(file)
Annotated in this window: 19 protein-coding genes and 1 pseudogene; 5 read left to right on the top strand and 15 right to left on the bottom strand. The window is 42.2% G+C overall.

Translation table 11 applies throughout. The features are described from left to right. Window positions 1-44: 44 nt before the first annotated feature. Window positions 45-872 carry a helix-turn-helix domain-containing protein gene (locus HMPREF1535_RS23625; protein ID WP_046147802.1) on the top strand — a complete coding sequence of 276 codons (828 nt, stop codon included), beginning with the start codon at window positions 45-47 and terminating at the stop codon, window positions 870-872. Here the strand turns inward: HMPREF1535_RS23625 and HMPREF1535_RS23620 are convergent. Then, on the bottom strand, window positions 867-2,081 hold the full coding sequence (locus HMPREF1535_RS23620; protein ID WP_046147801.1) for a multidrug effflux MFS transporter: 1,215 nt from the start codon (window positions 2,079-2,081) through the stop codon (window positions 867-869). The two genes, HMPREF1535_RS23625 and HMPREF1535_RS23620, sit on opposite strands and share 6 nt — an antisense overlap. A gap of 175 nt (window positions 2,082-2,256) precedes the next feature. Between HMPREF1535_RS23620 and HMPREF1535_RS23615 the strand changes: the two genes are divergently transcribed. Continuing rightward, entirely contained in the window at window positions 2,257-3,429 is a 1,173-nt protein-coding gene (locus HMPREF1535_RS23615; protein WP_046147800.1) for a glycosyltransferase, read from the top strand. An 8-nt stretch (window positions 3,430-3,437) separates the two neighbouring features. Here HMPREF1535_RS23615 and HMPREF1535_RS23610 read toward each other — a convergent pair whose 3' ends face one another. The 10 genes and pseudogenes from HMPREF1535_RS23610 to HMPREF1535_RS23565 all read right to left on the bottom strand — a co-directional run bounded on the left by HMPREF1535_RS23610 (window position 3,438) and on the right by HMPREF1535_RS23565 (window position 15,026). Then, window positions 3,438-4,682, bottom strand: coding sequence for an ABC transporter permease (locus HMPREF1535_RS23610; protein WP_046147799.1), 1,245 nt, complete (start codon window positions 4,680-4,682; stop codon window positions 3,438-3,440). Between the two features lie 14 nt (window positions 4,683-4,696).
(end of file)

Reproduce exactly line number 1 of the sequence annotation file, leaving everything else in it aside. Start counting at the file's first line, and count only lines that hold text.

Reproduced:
Annotated in this window: 19 protein-coding genes and 1 pseudogene; 5 read left to right on the top strand and 15 right to left on the bottom strand. The window is 42.2% G+C overall.